One of the organizations living this idea is Sanergy, a social enterprise and a grantee of the Case Foundation. We’ve written about its groundbreaking work in the informal settlements of Nairobi, Kenya and had the opportunity to spend time with the Sanergy team during our visit to Africa this summer. But what’s particularly worth highlighting about Sanergy on this year’s World Toilet Day is its unique approach to leveraging the power of entrepreneurship. Through its franchise model, Sanergy has created a community of 370 micro-entrepreneurs — known as Fresh Life Operators — who purchase and operate Fresh Life toilets, providing their communities with access to clean, safe and affordable hygienic sanitation.

The Sanergy team mentors and assists these entrepreneurs along the way: from providing training in basic business skills, to partnering with Kiva to provide access to interest-free loans, assisting in the set up of savings accounts and holding regular forums on best practices. Creating a community of successful Fresh Life Operators goes well beyond enabling these entrepreneurs to provide hygienic sanitation to their friends and neighbors (via the 764 Fresh Life Toilets deployed to date), but they are also helping them create jobs. To date, nearly 150 Fresh Life Operators have hired attendants to help run their toilets, creating new, steady jobs in an area with 40 percent unemployment.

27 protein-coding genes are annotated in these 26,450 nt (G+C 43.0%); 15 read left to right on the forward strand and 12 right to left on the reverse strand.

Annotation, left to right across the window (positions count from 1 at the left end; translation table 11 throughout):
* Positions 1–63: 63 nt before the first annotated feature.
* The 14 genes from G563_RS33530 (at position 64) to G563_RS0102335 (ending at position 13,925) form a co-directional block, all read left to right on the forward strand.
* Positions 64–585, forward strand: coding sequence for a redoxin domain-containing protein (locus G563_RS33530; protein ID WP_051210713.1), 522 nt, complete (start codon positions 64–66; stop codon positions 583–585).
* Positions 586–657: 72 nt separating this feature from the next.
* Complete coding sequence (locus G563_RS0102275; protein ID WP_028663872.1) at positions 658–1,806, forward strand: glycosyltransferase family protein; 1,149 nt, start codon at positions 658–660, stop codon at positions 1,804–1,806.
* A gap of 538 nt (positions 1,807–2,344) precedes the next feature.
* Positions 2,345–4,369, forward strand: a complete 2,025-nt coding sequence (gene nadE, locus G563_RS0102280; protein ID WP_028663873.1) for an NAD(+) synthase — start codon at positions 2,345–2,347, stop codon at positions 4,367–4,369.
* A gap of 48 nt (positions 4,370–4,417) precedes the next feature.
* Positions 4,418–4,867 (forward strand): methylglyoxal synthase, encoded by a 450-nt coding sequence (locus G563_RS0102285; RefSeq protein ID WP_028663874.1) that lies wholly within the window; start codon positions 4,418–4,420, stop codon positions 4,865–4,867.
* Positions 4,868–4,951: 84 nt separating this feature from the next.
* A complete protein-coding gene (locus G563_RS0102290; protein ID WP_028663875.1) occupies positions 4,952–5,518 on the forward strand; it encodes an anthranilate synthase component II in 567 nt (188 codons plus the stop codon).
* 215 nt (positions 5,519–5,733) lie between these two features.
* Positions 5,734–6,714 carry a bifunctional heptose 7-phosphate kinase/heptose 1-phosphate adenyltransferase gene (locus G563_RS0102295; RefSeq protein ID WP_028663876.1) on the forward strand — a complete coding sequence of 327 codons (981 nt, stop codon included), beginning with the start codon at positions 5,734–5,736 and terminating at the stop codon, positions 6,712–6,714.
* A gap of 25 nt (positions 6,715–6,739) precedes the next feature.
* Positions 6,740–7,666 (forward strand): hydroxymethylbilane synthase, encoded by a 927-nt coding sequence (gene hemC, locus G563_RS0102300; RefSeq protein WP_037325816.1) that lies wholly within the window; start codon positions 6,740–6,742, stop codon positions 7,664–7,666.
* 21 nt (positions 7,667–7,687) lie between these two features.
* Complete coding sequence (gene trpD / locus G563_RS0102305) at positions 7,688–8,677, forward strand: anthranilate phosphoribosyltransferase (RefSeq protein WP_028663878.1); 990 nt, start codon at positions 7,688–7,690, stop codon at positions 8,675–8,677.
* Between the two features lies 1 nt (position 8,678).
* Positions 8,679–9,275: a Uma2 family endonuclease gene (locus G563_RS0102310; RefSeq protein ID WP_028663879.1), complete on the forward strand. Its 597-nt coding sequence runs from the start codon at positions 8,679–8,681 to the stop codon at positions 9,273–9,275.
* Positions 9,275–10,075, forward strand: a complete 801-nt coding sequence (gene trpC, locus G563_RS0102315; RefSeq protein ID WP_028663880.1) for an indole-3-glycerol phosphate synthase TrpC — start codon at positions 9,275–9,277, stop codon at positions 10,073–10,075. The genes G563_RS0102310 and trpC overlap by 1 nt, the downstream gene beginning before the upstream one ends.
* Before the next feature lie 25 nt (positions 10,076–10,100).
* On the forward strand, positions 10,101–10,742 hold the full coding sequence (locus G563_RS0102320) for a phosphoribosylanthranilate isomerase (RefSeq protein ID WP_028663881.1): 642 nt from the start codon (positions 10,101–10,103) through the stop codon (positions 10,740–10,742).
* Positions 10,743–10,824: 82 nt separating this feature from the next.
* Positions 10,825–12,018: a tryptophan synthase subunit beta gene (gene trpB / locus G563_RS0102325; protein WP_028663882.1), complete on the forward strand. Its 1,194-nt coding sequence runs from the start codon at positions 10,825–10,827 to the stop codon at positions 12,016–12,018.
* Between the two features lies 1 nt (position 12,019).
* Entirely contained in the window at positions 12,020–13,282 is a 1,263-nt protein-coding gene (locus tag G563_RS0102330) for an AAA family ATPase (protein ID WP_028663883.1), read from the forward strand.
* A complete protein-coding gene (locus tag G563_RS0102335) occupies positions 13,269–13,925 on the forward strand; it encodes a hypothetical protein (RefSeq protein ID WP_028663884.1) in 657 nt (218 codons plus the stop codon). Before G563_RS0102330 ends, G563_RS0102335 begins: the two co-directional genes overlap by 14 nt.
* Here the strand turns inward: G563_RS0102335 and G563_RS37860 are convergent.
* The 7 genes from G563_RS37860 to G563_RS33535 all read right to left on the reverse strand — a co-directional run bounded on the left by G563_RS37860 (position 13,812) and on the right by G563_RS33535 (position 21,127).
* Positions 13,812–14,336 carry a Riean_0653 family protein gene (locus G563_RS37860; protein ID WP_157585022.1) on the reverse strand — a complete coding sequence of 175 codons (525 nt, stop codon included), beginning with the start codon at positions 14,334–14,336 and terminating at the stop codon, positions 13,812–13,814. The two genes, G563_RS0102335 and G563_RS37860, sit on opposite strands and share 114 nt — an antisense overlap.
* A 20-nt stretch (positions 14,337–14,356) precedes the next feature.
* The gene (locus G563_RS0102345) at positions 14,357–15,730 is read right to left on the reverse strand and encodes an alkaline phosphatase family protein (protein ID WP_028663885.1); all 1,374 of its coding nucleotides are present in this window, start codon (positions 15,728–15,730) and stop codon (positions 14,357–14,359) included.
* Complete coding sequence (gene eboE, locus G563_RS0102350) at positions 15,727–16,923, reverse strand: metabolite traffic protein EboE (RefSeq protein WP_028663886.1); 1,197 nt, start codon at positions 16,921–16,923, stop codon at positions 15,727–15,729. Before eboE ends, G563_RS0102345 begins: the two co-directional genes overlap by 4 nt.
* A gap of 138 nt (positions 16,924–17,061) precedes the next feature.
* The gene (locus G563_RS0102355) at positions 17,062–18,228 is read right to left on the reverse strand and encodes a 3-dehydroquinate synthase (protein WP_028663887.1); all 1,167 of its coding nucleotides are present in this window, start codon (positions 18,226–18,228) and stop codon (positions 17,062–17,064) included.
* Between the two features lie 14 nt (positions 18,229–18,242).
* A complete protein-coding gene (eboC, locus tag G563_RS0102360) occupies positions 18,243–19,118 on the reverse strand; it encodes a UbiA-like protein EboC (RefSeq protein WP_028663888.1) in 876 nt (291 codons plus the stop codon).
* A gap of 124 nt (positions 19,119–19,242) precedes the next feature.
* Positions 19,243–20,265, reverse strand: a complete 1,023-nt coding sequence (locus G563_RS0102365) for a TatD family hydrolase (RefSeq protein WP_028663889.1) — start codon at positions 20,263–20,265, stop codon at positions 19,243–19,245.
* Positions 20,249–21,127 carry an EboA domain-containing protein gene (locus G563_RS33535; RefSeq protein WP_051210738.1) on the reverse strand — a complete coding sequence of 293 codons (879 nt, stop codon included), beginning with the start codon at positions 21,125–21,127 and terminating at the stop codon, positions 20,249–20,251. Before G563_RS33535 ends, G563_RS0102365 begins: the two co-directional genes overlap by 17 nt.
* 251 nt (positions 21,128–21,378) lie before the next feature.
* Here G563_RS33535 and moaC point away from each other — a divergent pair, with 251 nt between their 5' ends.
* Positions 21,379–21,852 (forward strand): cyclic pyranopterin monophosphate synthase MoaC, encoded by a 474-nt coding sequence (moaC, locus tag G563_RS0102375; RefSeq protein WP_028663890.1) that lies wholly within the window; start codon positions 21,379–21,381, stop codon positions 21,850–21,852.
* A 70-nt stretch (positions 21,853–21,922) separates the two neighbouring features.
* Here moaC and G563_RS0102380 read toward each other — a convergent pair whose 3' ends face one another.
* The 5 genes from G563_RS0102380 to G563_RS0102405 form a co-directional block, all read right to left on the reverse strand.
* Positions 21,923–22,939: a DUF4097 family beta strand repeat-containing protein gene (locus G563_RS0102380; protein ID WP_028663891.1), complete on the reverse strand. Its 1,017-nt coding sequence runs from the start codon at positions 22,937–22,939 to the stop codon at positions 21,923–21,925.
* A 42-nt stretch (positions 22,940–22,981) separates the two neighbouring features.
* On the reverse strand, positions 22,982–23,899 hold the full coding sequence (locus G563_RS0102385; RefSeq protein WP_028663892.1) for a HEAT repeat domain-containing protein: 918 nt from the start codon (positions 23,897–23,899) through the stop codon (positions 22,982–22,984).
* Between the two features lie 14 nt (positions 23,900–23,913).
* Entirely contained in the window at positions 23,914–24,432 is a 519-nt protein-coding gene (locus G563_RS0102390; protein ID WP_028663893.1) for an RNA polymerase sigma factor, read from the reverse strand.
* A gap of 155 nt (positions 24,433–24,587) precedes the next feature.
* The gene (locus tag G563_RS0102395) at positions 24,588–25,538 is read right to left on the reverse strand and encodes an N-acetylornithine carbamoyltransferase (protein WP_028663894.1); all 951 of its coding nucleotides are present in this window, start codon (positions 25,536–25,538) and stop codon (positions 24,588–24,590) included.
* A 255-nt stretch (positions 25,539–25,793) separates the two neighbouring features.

Sanergy certainly isn’t alone in this endeavor to leverage entrepreneurship to address the sanitation crisis — our long time partner Water for People has piloted a “sanitation as a business” initiative, which it intends to build on in 2016. And WSUP (Water and Sanitation for the Urban Poor) has been a leader in this space, incubating a number of new initiatives that leverage the power of business and entrepreneurship to provide sanitation solutions in places like Ghana, Bangladesh, Kenya and Zambia, through its innovative WSUP Enterprises effort. And companies like Sanivation (an alumni of the incubator program run by our friends at Halcyon House), Pivot, x-Runner Venture and many others are making an impact by providing toilets and removing waste from communities in places like Kigali, Naivasha and Lima. The list of innovative organizations leveraging entrepreneurship to address the range of challenges in the sanitation crisis goes on and on.

It is my hope that someday, we won’t need a World Toilet Day because each and every person will have access to safe, hygienic sanitation, forever. But until that day, let’s celebrate the unexpected and critical role that entrepreneurs and innovators can play in changing the status quo.

Show your support for World Toilet Day by tweeting: Celebrate the innovative entrepreneurs working to address the global sanitation crisis this #WorldToiletDay!

A Fearless Approach to Ocean Conservation

Earlier this month, I found myself in a sea of sleepy-eyed millennials in a Georgetown University auditorium waiting for the first annual Sustainable Oceans Summit to begin.